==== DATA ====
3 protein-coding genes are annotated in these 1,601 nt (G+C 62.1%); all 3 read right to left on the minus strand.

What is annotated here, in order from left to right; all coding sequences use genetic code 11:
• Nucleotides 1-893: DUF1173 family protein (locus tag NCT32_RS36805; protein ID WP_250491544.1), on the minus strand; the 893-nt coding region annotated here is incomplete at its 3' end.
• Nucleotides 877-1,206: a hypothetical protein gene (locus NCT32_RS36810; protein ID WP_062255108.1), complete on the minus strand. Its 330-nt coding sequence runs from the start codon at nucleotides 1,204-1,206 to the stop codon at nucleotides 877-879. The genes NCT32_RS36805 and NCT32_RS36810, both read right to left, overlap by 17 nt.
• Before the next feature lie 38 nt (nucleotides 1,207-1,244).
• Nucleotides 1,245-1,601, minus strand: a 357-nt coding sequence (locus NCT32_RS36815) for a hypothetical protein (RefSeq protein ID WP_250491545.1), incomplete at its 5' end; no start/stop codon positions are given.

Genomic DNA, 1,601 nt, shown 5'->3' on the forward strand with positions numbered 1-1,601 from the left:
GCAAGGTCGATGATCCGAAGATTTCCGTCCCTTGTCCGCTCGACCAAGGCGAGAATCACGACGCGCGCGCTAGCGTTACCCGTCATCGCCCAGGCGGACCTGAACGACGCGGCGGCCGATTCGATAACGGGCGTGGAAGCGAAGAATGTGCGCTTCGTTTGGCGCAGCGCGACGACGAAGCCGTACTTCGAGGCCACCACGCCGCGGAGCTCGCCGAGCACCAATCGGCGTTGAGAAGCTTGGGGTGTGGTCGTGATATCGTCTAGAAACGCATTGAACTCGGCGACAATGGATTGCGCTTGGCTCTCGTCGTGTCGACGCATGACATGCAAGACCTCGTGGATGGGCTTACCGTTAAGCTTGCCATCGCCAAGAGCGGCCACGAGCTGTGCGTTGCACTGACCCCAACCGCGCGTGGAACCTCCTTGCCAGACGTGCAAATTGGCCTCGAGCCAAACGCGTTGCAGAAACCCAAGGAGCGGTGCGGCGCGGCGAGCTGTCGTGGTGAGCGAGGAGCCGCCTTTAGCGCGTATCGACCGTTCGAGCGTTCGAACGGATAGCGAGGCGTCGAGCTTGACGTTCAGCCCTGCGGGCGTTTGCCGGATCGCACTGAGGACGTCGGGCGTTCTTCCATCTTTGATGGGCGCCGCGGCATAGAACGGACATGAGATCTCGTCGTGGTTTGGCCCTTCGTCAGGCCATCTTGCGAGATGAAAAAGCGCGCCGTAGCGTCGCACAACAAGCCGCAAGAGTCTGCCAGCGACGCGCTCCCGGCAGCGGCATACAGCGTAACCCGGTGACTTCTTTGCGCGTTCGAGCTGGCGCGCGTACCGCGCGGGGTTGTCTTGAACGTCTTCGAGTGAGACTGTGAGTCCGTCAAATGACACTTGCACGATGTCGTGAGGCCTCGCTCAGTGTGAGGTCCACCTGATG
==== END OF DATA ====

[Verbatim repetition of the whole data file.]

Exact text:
3 protein-coding genes are annotated in these 1,601 nt (G+C 62.1%); all 3 read right to left on the minus strand.

What is annotated here, in order from left to right; all coding sequences use genetic code 11:
• Nucleotides 1-893: DUF1173 family protein (locus tag NCT32_RS36805; protein ID WP_250491544.1), on the minus strand; the 893-nt coding region annotated here is incomplete at its 3' end.
• Nucleotides 877-1,206: a hypothetical protein gene (locus NCT32_RS36810; protein ID WP_062255108.1), complete on the minus strand. Its 330-nt coding sequence runs from the start codon at nucleotides 1,204-1,206 to the stop codon at nucleotides 877-879. The genes NCT32_RS36805 and NCT32_RS36810, both read right to left, overlap by 17 nt.
• Before the next feature lie 38 nt (nucleotides 1,207-1,244).
• Nucleotides 1,245-1,601, minus strand: a 357-nt coding sequence (locus NCT32_RS36815) for a hypothetical protein (RefSeq protein ID WP_250491545.1), incomplete at its 5' end; no start/stop codon positions are given.

Genomic DNA, 1,601 nt, shown 5'->3' on the forward strand with positions numbered 1-1,601 from the left:
GCAAGGTCGATGATCCGAAGATTTCCGTCCCTTGTCCGCTCGACCAAGGCGAGAATCACGACGCGCGCGCTAGCGTTACCCGTCATCGCCCAGGCGGACCTGAACGACGCGGCGGCCGATTCGATAACGGGCGTGGAAGCGAAGAATGTGCGCTTCGTTTGGCGCAGCGCGACGACGAAGCCGTACTTCGAGGCCACCACGCCGCGGAGCTCGCCGAGCACCAATCGGCGTTGAGAAGCTTGGGGTGTGGTCGTGATATCGTCTAGAAACGCATTGAACTCGGCGACAATGGATTGCGCTTGGCTCTCGTCGTGTCGACGCATGACATGCAAGACCTCGTGGATGGGCTTACCGTTAAGCTTGCCATCGCCAAGAGCGGCCACGAGCTGTGCGTTGCACTGACCCCAACCGCGCGTGGAACCTCCTTGCCAGACGTGCAAATTGGCCTCGAGCCAAACGCGTTGCAGAAACCCAAGGAGCGGTGCGGCGCGGCGAGCTGTCGTGGTGAGCGAGGAGCCGCCTTTAGCGCGTATCGACCGTTCGAGCGTTCGAACGGATAGCGAGGCGTCGAGCTTGACGTTCAGCCCTGCGGGCGTTTGCCGGATCGCACTGAGGACGTCGGGCGTTCTTCCATCTTTGATGGGCGCCGCGGCATAGAACGGACATGAGATCTCGTCGTGGTTTGGCCCTTCGTCAGGCCATCTTGCGAGATGAAAAAGCGCGCCGTAGCGTCGCACAACAAGCCGCAAGAGTCTGCCAGCGACGCGCTCCCGGCAGCGGCATACAGCGTAACCCGGTGACTTCTTTGCGCGTTCGAGCTGGCGCGCGTACCGCGCGGGGTTGTCTTGAACGTCTTCGAGTGAGACTGTGAGTCCGTCAAATGACACTTGCACGATGTCGTGAGGCCTCGCTCAGTGTGAGGTCCACCTGATG